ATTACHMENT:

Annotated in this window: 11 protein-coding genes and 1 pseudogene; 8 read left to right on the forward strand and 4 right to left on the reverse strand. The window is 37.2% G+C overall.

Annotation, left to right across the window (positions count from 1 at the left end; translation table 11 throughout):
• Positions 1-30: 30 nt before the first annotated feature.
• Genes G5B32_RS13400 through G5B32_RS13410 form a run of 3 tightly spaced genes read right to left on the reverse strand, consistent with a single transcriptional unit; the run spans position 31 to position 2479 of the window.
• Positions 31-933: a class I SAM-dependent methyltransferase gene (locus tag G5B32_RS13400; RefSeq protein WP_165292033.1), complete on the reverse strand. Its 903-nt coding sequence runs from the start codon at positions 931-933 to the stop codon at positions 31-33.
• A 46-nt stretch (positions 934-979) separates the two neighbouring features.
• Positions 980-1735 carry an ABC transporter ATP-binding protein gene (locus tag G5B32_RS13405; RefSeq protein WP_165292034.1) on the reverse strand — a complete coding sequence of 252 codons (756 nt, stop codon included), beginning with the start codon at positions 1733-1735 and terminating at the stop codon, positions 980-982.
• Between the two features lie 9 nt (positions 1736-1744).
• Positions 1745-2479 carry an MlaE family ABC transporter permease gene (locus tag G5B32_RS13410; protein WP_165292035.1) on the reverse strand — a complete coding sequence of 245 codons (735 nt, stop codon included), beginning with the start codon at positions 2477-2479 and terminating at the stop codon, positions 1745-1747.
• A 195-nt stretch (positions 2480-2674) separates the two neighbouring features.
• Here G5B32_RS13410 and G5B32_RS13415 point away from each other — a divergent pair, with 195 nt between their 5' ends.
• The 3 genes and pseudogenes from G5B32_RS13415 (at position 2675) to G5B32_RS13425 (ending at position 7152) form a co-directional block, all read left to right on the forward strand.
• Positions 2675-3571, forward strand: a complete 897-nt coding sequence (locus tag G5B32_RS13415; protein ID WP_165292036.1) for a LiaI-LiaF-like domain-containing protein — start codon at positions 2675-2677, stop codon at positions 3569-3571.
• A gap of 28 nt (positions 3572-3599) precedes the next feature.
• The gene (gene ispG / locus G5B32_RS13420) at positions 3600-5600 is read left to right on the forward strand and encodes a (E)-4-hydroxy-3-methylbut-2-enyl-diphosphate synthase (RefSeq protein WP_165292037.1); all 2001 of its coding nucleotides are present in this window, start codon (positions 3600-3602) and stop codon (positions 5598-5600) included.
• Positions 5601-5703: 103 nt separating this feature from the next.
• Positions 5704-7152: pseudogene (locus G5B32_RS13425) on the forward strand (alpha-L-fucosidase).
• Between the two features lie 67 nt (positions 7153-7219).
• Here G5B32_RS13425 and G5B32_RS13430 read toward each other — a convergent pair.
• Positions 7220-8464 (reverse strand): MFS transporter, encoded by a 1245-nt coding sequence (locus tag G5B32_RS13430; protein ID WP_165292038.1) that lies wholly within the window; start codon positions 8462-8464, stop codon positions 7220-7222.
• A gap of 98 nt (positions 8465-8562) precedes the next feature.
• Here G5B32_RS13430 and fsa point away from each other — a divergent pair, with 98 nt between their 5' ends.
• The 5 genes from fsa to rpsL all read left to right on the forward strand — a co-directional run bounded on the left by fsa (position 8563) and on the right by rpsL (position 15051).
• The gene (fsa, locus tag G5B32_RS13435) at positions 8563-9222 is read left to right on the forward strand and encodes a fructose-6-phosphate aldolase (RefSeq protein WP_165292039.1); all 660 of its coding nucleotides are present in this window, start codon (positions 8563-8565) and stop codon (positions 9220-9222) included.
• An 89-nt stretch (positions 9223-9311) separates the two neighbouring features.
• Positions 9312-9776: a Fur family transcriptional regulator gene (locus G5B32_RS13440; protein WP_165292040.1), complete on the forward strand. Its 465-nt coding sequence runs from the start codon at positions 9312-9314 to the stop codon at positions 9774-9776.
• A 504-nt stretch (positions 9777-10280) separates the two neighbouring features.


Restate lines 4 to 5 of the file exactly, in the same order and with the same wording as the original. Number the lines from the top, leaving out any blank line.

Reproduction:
• Genes G5B32_RS13400 through G5B32_RS13410 form a run of 3 tightly spaced genes read right to left on the reverse strand, consistent with a single transcriptional unit; the run spans position 31 to position 2479 of the window.
• Positions 31-933: a class I SAM-dependent methyltransferase gene (locus tag G5B32_RS13400; RefSeq protein WP_165292033.1), complete on the reverse strand. Its 903-nt coding sequence runs from the start codon at positions 931-933 to the stop codon at positions 31-33.